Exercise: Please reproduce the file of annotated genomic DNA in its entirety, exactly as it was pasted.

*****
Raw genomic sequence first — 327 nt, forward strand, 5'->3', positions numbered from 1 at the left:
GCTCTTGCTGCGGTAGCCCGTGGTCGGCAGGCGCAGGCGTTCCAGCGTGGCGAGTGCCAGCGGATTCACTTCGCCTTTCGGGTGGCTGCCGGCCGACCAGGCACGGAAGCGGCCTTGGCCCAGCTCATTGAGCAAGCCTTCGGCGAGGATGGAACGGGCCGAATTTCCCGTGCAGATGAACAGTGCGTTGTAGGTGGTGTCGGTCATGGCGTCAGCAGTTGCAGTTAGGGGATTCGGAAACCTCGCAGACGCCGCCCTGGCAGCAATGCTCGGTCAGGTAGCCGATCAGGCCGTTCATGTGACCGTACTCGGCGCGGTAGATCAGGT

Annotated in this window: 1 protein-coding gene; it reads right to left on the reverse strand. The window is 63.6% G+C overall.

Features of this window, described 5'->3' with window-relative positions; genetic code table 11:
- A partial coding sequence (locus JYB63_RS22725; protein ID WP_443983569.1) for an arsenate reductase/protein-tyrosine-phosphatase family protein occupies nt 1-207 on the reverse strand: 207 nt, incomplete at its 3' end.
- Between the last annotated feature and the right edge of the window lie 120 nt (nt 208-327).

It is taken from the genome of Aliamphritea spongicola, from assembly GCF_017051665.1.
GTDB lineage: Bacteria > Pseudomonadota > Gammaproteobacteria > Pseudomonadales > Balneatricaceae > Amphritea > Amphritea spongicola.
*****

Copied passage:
Raw genomic sequence first — 327 nt, forward strand, 5'->3', positions numbered from 1 at the left:
GCTCTTGCTGCGGTAGCCCGTGGTCGGCAGGCGCAGGCGTTCCAGCGTGGCGAGTGCCAGCGGATTCACTTCGCCTTTCGGGTGGCTGCCGGCCGACCAGGCACGGAAGCGGCCTTGGCCCAGCTCATTGAGCAAGCCTTCGGCGAGGATGGAACGGGCCGAATTTCCCGTGCAGATGAACAGTGCGTTGTAGGTGGTGTCGGTCATGGCGTCAGCAGTTGCAGTTAGGGGATTCGGAAACCTCGCAGACGCCGCCCTGGCAGCAATGCTCGGTCAGGTAGCCGATCAGGCCGTTCATGTGACCGTACTCGGCGCGGTAGATCAGGT

Annotated in this window: 1 protein-coding gene; it reads right to left on the reverse strand. The window is 63.6% G+C overall.

Features of this window, described 5'->3' with window-relative positions; genetic code table 11:
- A partial coding sequence (locus JYB63_RS22725; protein ID WP_443983569.1) for an arsenate reductase/protein-tyrosine-phosphatase family protein occupies nt 1-207 on the reverse strand: 207 nt, incomplete at its 3' end.
- Between the last annotated feature and the right edge of the window lie 120 nt (nt 208-327).

It is taken from the genome of Aliamphritea spongicola, from assembly GCF_017051665.1.
GTDB lineage: Bacteria > Pseudomonadota > Gammaproteobacteria > Pseudomonadales > Balneatricaceae > Amphritea > Amphritea spongicola.